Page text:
Top Ten Tuesday: Books That Will Make You Laugh

toptentuesdayAhh, it feels good to be blogging! I have had an extremely busy month and finding the time (and in some cases, the desire) to blog was nearly impossible. But I’m back today for a fun Top Ten Tuesday all about books that have made me laugh.

Top Ten Tuesday: Books That Will Make You Laugh

The Martian

The Martian by Andy Weir – Do I talk about this book too much on my blog? Probably, but it’s all well-deserved praise! Astronaut Mark Watney, this book’s narrator, is extremely sarcastic and witty. Several times during my reading of this book I had to put it down to laugh or immediately find my husband to read excerpts to.

attachments

Attachments by Rainbow Rowell – Another book that I love to gush about! Rainbow Rowell’s humor is perfect for dorks like me. Half of this book is composed of witty email exchanges between BFFs Jennifer and Beth. Their sarcastic rants will make you want to joke around with your own best friend.

Harry Potter and the Prisoner of Azkaban

Harry Potter and the Prisoner of Azkaban by J. K. Rowling – I recently reread this book for the umpteenth time and even though I know the story by heart, I still laugh at the smart alecky dialogue between the characters. My favorite example from Azkaban is when the Marauder’s Map insults Professor Snape!

Me Before You

Me Before You by Jojo Moyes – The last thing I expected when I started to read this book was to find myself dying of laughter. But Will and Lou are absolutely hilarious. It probably has something to do with the fact that they’re British and love to tease and insult each other.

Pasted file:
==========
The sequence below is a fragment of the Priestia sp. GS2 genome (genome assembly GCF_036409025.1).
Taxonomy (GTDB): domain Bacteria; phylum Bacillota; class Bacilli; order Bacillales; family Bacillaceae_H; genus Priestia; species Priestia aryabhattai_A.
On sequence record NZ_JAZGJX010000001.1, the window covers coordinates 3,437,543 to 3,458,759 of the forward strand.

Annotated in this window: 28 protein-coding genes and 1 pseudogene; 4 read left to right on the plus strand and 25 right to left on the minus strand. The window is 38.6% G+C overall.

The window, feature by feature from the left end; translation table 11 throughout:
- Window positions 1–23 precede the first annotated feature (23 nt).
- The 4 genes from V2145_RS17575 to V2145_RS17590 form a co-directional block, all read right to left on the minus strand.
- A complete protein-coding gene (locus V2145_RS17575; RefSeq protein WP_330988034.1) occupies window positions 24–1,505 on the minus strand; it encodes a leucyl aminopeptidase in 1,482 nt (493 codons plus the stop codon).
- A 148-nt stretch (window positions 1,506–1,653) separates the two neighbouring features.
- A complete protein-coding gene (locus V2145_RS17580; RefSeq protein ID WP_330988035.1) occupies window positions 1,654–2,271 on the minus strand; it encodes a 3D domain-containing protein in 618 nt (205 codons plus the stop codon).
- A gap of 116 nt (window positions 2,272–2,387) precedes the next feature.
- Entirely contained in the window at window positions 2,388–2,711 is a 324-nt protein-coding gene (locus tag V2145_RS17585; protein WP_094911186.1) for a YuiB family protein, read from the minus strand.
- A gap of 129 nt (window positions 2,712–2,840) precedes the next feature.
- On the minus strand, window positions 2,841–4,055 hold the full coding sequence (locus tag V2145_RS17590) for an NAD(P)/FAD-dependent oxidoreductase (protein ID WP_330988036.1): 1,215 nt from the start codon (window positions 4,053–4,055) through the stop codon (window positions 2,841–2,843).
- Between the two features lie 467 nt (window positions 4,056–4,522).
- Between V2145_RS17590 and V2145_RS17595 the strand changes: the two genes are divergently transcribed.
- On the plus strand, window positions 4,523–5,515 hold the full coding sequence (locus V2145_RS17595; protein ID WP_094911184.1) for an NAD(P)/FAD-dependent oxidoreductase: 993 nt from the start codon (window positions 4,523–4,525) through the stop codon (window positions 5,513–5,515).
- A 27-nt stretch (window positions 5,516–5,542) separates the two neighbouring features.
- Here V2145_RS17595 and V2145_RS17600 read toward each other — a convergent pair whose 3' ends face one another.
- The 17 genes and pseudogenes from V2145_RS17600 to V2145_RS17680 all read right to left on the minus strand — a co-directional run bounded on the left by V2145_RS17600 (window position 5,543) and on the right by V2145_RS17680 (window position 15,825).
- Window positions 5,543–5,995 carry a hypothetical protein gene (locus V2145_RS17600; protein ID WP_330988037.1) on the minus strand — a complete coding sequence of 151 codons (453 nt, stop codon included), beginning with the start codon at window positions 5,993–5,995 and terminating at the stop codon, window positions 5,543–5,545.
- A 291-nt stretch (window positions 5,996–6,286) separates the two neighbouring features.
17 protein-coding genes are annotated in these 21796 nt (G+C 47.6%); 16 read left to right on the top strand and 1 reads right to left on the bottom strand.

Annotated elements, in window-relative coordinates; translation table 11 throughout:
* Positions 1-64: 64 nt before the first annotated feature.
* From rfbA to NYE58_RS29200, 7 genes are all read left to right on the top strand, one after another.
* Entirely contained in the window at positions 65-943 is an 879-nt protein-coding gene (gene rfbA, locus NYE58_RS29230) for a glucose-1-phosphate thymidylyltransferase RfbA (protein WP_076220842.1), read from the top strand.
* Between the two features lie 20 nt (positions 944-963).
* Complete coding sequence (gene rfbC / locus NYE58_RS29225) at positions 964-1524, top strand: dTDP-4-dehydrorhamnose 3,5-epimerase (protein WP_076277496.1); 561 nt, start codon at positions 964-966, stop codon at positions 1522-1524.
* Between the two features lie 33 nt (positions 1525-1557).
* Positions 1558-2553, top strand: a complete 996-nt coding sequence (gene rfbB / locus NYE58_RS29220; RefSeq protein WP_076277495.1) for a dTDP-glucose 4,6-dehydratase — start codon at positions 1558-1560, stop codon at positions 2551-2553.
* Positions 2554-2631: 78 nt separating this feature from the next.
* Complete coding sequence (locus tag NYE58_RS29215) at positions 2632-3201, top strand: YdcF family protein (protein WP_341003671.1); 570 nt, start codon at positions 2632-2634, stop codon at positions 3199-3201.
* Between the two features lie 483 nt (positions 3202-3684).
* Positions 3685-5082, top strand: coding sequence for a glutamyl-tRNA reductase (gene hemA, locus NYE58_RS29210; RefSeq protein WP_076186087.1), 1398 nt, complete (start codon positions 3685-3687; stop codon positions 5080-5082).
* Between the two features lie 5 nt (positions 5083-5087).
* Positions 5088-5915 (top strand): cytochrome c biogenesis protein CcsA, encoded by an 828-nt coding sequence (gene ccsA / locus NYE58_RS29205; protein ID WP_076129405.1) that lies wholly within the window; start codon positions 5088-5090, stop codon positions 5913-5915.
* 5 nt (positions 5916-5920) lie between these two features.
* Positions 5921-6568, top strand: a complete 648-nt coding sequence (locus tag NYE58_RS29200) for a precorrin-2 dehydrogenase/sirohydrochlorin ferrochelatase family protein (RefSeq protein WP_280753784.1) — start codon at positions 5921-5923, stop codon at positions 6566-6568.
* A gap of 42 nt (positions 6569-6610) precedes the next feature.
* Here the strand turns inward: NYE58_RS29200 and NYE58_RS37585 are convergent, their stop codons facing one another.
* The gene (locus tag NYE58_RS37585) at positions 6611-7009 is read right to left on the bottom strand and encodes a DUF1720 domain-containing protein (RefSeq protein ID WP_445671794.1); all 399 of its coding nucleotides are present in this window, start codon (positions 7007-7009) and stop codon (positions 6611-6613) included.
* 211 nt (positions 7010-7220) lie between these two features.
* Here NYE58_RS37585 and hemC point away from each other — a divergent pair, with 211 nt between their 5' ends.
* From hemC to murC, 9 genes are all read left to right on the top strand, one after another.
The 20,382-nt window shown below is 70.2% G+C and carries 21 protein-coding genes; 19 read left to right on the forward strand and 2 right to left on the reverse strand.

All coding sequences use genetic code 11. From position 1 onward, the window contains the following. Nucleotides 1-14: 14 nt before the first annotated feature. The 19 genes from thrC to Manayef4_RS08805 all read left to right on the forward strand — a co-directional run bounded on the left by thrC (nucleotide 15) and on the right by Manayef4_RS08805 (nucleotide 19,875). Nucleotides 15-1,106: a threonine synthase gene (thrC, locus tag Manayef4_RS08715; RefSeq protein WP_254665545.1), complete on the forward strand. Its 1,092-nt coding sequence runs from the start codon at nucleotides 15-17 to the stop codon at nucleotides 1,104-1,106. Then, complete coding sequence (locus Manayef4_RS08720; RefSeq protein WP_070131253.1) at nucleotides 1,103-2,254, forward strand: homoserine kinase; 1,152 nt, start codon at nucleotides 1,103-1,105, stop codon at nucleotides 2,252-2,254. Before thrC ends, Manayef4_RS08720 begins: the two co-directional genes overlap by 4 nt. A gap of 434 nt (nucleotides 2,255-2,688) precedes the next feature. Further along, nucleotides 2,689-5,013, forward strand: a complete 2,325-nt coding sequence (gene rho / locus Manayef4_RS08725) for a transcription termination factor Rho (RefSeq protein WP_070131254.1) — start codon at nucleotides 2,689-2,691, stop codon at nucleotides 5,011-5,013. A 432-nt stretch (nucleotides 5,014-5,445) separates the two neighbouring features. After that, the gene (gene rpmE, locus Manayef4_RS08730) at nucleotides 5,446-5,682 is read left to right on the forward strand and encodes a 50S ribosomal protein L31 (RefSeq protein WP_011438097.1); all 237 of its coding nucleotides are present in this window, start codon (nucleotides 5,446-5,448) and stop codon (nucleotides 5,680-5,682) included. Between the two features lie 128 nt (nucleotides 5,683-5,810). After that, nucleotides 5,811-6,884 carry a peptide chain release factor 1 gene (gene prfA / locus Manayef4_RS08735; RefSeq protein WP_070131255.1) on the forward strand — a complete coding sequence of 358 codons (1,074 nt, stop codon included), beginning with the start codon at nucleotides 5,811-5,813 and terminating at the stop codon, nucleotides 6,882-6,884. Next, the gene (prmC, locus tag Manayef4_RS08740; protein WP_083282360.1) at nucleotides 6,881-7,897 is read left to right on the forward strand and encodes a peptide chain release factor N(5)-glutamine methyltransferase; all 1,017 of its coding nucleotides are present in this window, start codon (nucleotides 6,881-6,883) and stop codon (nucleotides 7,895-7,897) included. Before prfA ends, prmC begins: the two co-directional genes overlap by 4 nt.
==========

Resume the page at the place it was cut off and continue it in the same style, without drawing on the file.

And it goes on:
Pride and Prejudice

Pride and Prejudice by Jane Austen – “It’s been many years since I had such an exemplary vegetable.” Oh, Mr. Collins, you are so stupid.

earnest

The Importance of Being Earnest by Oscar Wilde – John Worthing and Algernon Montcrieff are so ridiculous sometimes, it’s almost impossible not to laugh. Especially when they argue about muffins.
Earnest

AoGG

Anne of Green Gables by L. M. Montgomery – I have always loved how dramatic Anne Shirley is, with her graveyards of buried hopes and dreams and her dyed green hair. Some people find her theatrics annoying, but not me :)

robinhood

The Merry Adventures of Robin Hood by Howard Pyle – I can’t imagine a version of Robin Hood that isn’t funny. He always has the perfect comeback, and even when someone bests him he still finds a way to laugh about the situation. I laughed a few times while reading this book, but the 1938 movie version makes me laugh the most. It’s my favorite adaptation of the Robin Hood legend.

muchado

Much Ado About Nothing by William Shakespeare – My favorite Shakespearean comedy! Beatrice and Benedick make me laugh so much, especially the scene where they’re tricked into thinking the other one is in love with them. Since it’s Poetry Month AND currently Shakespeare week, I think it’s the perfect time to watch the movie adaptations of this play, and laugh and laugh about this scene:
dogberrygif

15638

Cyrano de Bergerac by Edmond Rostand – I’m sure this play is extremely cleverer in it’s original French, but unfortunately I’m not quite skilled enough to be able to understand all the puns. It’s still pretty funny to read in English, however, and I also enjoyed the Gerard Depardieu film version. Just imagine Shakespeare’s Twelfth Night but Viola is replaced by a French man with an enormous nose (that’s a really bad summary but you get the idea).

Thanks for reading! Have you laughed while reading any of these books?